Seattle Now & Then: Original Red Robin, 1969

(Click and click again to enlarge photos)

THEN1: This north-facing view from 1969 by Paul Gillingham, today a retired trial lawyer and Ravenna resident, shows Sam’s Red Robin Tavern at 3272 Fuhrman Ave. E. near the south end of University Bridge. Heidelberg and Budweiser boxes and a beer keg lie next to a now-rare telephone booth. Seattle Times restaurant columnist John Hinterberger cracked, “In the old Robin, if they’d passed a pool cue around, someone would have smoked it.” (Paul Gillingham, courtesy Ron Edge)
THEN2: In a 1937 view looking northeast, the building that became the Red Robin Tavern five years later operates as all-night Bee’s Corner Cafe, advertising Pabst Blue Ribbon and (painted out) Heidelberg beer. (Puget Sound Branch, Washington State Archives)
THEN3: In this northeast-facing view, the Red Robin Tavern stands in April 1970 after Gerry Kingen purchased and expanded it, posting a cartoon logo near the door. Kingen converted it to what he termed an “emporium” for dozens of hamburger styles. “I basically created a grownup’s McDonalds,” he recalled in a 2010 Seattle Times interview. (Puget Sound Branch, Washington State Archives)
NOW: Two men carry away a food order from the three-floor Robin’s Nest retail-residential complex on the initial Red Robin site, in a wider north-facing view that takes in part of the mid-1960s Interstate 5 Ship Canal Bridge to the west (left). The building houses 61 apartments and a ground-floor pizzeria. A protruding, decorative bird signals the site’s history. (Clay Eals)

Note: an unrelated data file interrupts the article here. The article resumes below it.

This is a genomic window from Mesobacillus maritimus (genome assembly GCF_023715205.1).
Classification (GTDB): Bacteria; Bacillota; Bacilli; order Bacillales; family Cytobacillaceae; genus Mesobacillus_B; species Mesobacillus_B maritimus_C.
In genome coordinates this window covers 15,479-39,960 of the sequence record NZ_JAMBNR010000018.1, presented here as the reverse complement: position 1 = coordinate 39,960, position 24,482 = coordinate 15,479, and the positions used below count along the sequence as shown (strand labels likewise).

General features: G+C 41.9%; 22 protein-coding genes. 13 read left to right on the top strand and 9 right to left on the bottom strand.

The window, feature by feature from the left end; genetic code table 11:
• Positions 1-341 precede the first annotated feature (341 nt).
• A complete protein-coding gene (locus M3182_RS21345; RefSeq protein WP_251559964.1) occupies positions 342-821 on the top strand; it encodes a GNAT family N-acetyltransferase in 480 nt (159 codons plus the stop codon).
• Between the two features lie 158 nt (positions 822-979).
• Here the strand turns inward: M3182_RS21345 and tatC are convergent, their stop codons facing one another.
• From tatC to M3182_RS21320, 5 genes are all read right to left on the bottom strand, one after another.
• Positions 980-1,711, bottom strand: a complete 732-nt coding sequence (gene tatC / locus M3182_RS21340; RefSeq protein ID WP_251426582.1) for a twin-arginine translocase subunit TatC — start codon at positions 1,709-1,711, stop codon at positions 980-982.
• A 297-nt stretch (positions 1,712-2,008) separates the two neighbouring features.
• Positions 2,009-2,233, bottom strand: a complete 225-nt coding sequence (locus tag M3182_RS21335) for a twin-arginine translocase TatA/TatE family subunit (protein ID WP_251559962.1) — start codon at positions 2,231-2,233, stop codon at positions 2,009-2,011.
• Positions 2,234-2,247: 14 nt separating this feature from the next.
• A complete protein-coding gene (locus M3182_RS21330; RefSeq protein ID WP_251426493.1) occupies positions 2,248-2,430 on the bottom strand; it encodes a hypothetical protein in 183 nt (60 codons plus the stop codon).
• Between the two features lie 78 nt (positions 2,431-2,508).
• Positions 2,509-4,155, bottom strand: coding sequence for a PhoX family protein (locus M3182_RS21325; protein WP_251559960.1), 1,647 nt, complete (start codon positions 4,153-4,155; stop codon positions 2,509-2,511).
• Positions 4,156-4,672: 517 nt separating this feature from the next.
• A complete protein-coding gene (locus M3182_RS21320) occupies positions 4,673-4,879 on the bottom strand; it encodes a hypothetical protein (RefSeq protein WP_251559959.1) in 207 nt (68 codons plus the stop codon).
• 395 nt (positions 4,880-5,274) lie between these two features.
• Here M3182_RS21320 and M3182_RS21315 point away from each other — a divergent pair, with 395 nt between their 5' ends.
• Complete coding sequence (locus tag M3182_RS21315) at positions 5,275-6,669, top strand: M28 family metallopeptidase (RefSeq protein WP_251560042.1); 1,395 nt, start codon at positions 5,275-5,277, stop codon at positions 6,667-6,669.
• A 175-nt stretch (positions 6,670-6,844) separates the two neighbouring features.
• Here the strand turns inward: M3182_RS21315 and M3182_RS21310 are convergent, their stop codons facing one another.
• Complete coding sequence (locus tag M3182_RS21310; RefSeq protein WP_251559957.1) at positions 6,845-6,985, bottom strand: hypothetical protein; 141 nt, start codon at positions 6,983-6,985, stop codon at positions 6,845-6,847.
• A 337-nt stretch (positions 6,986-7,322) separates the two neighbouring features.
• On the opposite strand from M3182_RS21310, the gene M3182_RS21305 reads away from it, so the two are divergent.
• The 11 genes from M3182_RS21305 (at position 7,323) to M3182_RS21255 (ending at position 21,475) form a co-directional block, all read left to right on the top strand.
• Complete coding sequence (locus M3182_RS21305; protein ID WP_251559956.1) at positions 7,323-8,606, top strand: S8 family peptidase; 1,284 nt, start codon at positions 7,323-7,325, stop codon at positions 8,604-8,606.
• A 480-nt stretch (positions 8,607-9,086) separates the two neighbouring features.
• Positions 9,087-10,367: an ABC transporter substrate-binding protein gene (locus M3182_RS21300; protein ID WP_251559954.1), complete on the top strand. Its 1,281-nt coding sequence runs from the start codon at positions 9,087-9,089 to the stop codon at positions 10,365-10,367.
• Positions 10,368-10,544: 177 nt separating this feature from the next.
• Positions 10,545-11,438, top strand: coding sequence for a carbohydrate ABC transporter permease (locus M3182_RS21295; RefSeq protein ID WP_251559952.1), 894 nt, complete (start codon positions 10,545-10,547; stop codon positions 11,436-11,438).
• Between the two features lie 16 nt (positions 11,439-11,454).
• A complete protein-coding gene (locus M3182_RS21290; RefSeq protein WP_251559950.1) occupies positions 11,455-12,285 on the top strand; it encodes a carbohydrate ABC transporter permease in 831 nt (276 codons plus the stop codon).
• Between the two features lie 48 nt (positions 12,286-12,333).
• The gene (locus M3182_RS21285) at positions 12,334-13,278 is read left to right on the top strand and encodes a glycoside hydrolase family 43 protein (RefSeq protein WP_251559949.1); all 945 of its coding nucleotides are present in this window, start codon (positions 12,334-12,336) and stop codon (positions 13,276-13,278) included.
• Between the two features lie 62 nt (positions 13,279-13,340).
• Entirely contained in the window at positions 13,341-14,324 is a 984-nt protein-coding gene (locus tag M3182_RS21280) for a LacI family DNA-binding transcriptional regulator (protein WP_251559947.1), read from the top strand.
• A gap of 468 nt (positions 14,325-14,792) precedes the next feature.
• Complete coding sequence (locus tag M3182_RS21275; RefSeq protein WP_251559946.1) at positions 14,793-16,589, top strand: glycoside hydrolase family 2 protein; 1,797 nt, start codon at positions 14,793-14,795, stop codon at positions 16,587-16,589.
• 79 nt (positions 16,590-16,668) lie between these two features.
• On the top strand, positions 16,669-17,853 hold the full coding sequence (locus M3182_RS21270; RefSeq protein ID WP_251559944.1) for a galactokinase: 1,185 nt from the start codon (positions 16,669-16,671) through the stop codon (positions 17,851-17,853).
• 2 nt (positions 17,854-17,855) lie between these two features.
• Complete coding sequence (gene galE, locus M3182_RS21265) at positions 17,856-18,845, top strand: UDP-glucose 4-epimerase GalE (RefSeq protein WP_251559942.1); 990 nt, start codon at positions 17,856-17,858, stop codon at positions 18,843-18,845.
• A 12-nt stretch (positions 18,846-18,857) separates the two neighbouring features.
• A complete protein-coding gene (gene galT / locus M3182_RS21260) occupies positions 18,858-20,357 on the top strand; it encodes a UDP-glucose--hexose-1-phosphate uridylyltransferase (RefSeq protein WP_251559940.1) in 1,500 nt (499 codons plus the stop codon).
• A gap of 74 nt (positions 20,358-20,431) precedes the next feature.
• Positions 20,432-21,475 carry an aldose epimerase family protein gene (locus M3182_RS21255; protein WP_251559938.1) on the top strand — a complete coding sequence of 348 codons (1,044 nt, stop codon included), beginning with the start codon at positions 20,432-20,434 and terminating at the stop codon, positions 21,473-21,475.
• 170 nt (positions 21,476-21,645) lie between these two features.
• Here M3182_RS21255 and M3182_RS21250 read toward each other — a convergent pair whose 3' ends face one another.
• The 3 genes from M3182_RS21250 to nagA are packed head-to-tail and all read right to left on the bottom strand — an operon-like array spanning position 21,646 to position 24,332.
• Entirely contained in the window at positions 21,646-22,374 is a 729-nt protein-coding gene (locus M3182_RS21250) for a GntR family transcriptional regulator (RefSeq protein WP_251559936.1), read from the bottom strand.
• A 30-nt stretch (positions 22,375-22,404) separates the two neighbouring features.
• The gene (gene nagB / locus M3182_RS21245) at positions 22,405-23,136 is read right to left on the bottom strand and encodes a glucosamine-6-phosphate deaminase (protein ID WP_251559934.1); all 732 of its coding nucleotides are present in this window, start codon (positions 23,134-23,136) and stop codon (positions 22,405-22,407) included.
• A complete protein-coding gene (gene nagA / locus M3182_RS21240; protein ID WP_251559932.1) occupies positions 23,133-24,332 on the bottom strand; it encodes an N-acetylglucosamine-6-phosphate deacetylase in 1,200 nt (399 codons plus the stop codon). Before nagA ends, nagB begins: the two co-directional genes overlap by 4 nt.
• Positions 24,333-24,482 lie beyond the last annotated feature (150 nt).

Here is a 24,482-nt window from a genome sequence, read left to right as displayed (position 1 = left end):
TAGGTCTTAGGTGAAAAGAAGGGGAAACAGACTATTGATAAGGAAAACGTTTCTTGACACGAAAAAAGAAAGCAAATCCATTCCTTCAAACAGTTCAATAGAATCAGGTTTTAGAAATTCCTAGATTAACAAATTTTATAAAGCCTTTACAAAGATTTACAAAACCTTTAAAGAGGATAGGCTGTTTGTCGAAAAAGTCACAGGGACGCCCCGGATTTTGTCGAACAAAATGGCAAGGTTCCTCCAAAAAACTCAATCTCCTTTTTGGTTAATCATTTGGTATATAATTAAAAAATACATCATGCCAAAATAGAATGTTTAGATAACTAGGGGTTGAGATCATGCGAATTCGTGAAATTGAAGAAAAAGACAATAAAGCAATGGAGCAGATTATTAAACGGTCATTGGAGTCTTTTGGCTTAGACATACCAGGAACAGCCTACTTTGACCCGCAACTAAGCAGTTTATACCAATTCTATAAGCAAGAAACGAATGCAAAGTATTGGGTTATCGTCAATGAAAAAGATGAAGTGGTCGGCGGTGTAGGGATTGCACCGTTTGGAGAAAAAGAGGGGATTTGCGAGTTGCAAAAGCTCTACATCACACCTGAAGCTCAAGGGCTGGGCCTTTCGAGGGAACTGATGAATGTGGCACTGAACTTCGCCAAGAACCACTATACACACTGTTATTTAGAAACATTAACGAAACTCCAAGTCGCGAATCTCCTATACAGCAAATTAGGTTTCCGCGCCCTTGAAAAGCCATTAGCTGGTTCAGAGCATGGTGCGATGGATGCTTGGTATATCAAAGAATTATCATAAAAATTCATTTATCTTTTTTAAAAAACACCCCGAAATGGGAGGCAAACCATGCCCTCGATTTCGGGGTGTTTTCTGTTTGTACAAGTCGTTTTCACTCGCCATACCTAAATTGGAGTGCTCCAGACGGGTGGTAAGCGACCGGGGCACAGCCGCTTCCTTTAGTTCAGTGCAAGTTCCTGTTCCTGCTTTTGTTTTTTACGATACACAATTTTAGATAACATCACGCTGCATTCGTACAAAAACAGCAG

Published in The Seattle Times online on Nov. 10, 2022
and in PacificNW Magazine of the printed Times on Nov. 13, 2022

Legendary Red Robin chain arose from a tiny site near a bridge

By Clay Eals

It’s a behemoth restaurant chain with 546 outlets in 44 states and British Columbia, known for lighthearted TV commercials that end with a resonant voiceover chorus of “Yummm!”

However, the enterprise reportedly took root in 1916 as a tiny grocery perched above Portage Bay just a stone’s toss from the south end of University Bridge. By 1926, it was an eatery. Seattle Times classified ads reflect a tenuous tenure:

  • July 1, 1926: “HAMBURGER, waffles: busy corner; rent $30.”
  • March 31, 1929: “FOR SALE — Cheap, lunchroom; rent $30 per month. Owner leaving town. Come to see it Monday if you want a bargain.”
  • Jan. 7, 1930: “PARTNER — Established café; small investment; new taxi stand; must stay open nights. Too long hours for one.”

Ads and Polk directory listings reference a succession of 12 proprietors and a bevy of business names for the property at 3272 Furhman Ave. E. It was the Zimmerman Cafe, the Bridge Cafe, Bee’s Corner Cafe, Ann’s Corner Cafe and, starting in 1942, the Red Robin Tavern. That name stuck.

Legend has it that in the 1940s the watering hole’s avian appellation originated from tavern-keeper Samuel Caston, whose barbershop quartet warbled the 1926 hit “When the Red, Red Robin (Comes Bob, Bob, Bobbin’ Along)” and who added “Sam’s” to the name for good measure. But Polk listings indicate that Caston assumed ownership later, in 1953. No matter. Legends can befit a storied sudshouse.